There is optimism that a COVID-19 vaccine could soon be approved for use and that some people could be vaccinated against the virus before the end of the year.
A number of potential vaccines are in late-stage trials and a vaccine created by Pfizer and BioNTech was recently revealed to offer ‘90% protection’.
So, if a vaccine does come available, who could be able to receive it and in what order?
People living and working in care homes to be first in line for the vaccine
Currently, there is a priority list with the population split up into 8 categories. On that list, older adults residing in care homes and care home workers would be the highest priority for receiving the vaccine, whereas people under the age of 50 years old would be the lowest priority.
The current prioritisation order is as follows;
- older adults’ resident in a care home and care home workers
- all those 80 years of age and over and health and social care workers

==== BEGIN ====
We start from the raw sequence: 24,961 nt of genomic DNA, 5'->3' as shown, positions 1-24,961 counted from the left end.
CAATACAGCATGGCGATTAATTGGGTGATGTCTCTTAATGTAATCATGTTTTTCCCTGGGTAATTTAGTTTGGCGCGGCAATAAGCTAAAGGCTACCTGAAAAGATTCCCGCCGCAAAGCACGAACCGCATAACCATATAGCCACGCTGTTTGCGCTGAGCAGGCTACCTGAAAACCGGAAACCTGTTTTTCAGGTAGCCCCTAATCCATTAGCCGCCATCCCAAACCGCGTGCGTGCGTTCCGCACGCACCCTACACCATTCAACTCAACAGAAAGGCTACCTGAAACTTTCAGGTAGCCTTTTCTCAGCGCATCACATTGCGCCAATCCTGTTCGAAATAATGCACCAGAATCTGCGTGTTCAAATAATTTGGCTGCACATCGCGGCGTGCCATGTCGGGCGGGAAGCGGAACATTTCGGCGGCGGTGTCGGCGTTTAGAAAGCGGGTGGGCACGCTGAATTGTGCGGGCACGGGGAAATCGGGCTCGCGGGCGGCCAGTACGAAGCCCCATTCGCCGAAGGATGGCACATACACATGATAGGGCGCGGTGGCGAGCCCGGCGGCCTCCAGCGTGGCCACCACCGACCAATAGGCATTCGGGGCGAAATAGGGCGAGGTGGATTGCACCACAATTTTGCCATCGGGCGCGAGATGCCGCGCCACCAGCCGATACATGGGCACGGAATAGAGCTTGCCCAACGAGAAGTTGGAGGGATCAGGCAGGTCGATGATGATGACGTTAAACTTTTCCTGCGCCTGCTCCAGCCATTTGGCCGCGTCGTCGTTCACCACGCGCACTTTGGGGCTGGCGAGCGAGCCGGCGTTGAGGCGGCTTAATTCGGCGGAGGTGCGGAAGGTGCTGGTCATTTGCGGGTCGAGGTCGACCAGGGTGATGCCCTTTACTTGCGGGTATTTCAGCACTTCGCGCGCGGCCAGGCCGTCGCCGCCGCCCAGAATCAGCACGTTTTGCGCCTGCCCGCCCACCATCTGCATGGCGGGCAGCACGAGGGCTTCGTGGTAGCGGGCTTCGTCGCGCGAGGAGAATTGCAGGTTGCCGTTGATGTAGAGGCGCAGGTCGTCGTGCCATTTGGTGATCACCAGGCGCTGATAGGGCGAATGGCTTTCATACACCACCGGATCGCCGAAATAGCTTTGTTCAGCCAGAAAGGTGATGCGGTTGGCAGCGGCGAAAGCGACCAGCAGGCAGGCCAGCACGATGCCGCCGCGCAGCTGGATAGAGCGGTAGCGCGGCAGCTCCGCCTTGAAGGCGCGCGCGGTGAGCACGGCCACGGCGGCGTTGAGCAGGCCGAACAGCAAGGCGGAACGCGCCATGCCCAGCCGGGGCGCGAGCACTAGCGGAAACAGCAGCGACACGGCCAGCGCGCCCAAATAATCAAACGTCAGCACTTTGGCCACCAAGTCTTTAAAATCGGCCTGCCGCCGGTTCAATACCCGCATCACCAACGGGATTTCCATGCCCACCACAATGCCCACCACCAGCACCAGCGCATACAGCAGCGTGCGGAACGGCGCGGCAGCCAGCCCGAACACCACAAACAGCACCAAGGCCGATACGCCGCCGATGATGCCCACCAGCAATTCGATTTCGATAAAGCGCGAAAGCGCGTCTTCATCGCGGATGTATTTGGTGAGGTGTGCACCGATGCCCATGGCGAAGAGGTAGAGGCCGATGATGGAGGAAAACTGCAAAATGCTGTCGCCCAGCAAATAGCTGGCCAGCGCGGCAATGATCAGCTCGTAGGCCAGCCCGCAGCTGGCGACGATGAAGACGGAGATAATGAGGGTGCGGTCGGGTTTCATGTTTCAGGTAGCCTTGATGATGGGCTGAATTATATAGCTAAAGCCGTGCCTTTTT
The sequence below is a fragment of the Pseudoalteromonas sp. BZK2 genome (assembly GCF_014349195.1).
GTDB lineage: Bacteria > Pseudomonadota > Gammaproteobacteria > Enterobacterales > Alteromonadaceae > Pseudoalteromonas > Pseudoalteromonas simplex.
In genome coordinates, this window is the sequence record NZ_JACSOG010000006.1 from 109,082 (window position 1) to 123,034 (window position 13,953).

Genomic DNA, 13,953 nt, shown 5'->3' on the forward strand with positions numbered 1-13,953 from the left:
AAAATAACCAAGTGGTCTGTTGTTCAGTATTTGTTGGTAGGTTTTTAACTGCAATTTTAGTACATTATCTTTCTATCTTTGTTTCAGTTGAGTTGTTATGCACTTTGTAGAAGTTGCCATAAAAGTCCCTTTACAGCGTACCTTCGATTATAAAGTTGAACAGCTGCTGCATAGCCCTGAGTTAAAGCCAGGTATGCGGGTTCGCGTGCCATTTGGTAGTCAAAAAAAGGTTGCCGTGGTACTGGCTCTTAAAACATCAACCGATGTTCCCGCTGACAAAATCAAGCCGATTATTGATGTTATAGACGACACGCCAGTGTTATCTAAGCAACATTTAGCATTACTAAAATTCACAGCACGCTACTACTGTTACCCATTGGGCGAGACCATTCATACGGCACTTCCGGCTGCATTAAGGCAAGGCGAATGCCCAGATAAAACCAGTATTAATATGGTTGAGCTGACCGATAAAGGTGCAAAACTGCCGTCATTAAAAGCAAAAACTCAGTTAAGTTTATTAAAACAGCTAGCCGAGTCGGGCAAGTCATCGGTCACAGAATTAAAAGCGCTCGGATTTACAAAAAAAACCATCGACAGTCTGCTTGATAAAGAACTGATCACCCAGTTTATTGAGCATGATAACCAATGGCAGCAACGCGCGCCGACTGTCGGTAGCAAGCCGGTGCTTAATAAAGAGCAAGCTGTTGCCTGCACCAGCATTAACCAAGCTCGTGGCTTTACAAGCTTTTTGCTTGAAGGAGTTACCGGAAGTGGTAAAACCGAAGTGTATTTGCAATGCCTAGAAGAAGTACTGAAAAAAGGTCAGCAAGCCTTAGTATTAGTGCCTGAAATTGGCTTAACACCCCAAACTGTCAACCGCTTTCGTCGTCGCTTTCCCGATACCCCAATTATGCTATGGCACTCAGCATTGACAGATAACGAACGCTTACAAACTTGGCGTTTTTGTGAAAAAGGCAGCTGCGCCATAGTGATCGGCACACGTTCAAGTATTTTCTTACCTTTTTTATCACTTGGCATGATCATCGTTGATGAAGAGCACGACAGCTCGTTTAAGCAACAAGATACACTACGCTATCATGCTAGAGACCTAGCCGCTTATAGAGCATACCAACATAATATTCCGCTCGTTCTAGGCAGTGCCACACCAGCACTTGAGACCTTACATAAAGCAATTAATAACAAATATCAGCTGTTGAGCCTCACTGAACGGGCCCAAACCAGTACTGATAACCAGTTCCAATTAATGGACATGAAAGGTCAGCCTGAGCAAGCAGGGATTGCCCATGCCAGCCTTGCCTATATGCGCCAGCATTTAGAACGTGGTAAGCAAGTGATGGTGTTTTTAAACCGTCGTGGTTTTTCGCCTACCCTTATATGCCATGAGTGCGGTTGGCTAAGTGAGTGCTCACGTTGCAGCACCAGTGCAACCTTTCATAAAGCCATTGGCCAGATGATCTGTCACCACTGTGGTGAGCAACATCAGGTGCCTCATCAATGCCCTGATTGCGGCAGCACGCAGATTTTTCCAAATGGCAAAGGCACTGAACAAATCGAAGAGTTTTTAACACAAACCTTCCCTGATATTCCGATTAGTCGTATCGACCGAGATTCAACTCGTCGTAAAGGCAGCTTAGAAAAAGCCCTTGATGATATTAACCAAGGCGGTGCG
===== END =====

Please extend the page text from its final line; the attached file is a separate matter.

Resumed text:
- all those 75 years of age and over
- all those 70 years of age and over
- all those 65 years of age and over
- high-risk adults under 65 years of age
- moderate-risk adults under 65 years of age
- all those 60 years of age and over
- all those 55 years of age and over
- all those 50 years of age and over
- rest of the population
The order could yet change if vaccines become available but are less effective in adults. However, providing the vaccine is effective for older adults, they are likely to be amongst the first to receive it.
According to the UK’s Joint Committee on Vaccination and Immunisation, the first phase of a vaccine being rolled out would most likely focus on older people who are at most risk from COVID-19. This would eventually cover around 99% of all of the people at risk of dying from Coronavirus.
The vaccination of young people, if completed, would be in phase 2.
Would young people get vaccinated?
It is unknown whether young people may get vaccinated from the virus and at least in the next few months, this seems unlikely.
While not immune, young people are less likely to become seriously ill from the virus as so have been made a lower priority for receiving a vaccine.